Laboratory instruction is critical to the understanding of biology and is a central piece of biological sciences instruction. Although much investigation has focused on the content of biology laboratory exercises, we contend that understanding the extent to which the laboratory materials can aid or limit experimental investigation is of equal…

Jordan, Rebecca C.; Ruibal-Villasenor, Maria; Hmelo-Silver, Cindy E.; Etkina, Eugenia

2011-01-01

281

Lawrence Livermore National Laboratory 2007 Annual Report  

SciTech Connect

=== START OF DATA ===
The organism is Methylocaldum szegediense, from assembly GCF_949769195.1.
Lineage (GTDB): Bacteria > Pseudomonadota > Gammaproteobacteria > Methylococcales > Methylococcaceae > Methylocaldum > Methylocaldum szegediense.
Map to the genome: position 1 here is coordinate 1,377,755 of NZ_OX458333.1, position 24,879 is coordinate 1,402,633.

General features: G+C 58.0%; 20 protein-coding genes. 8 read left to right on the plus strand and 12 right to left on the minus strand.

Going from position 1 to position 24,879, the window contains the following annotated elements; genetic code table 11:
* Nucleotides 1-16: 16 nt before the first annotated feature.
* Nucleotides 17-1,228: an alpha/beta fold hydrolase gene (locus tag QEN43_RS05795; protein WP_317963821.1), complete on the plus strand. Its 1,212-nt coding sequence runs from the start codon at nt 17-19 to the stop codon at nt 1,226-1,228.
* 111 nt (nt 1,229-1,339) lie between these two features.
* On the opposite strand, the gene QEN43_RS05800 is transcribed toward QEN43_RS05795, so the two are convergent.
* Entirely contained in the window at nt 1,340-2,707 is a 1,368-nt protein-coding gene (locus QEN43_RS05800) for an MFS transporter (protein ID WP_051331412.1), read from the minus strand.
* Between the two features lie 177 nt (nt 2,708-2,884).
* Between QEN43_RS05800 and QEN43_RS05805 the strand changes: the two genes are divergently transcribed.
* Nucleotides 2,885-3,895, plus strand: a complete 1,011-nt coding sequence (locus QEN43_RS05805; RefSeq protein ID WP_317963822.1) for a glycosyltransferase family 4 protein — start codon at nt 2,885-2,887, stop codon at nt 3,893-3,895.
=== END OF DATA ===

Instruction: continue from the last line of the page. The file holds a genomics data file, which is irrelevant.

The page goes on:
Lawrence Livermore National Laboratory's many outstanding accomplishments in 2007 are a tribute to a dedicated staff, which is shaping the Laboratory's future as we go through a period of transition and transformation. The achievements highlighted in this annual report illustrate our focus on the important problems that affect our nation's security and global stability, our application of breakthrough science and technology to tackle those problems, and our commitment to safe, secure, and efficient operations. In May 2007, the Department of Energy (DOE) awarded Lawrence Livermore National Security, LLC (LLNS), a new public-private partnership, the contract to manage and operate the Laboratory starting in October. Since its inception in 1952, the Laboratory had been managed by the University of California (UC) for the DOE's National Nuclear Security Administration (NNSA) and predecessor organizations. UC is one of the parent organizations that make up LLNS, and UC's presence in the new management entity will help us carry forward our strong tradition of multidisciplinary science and technology. 'Team science' applied to big problems was pioneered by the Laboratory's co-founder and namesake, Ernest O. Lawrence, and has been our hallmark ever since. Transition began fully a year before DOE's announcement. More than 1,600 activities had to be carried out to transition the Laboratory from management by a not-for-profit to a private entity. People, property, and procedures as well as contracts, formal agreements, and liabilities had to be transferred to LLNS. The pre-transition and transition teams did a superb job, and I thank them for their hard work. Transformation is an ongoing process at Livermore. We continually reinvent ourselves as we seek breakthroughs that impact emerging national needs. An example is our development in the late 1990s of a portable instrument that could rapidly detect DNA signatures, research that started with a view toward the potential threat of terrorist use of biological weapons. As featured in our annual report, activities in this area have grown to many important projects contributing to homeland security and disease prevention and control. At times transformation happens in large steps. Such was the case when nuclear testing stopped in the early 1990s. As one of the nation's nuclear weapon design laboratories, Livermore embarked on the Stockpile Stewardship Program. The objectives are to ensure the safety, security, and reliability of the nation's nuclear weapons stockpile and to develop a science-based, thorough understanding of the performance of nuclear weapons. The ultimate goal is to sustain confidence in an aging stockpile without nuclear testing. Now is another time of major change for the Laboratory as the nation is resizing its nuclear deterrent and NNSA begins taking steps to transform the nuclear weapons complex to meet 21st-century national security needs. As you will notice in the opening commentary to each section of this report, the Laboratory's senior management team is a mixture of new and familiar faces. LLNS drew the best talent from its parent organizations--Bechtel National, UC, Babcock & Wilcox, the Washington Group Division of URS, and Battelle--to lead the Laboratory. We are honored to take on the responsibility and see a future with great opportunities for Livermore to apply its exceptional science and technology to important national problems. We will work with NNSA to build on the successful Stockpile Stewardship Program and transform the nation's nuclear weapons complex to become smaller, safer, more secure, and more cost effective. Our annual report highlights progress in many relevant areas. Laboratory scientists are using astonishing computational capabilities--including BlueGene/L, the world's fastest supercomputer with a revolutionary architecture and over 200,000 processors--to gain key insights about performance of aging nuclear weapons. What we learn will help us sustain the stockpile without nuclear testing. Preparations are underway to start experiments at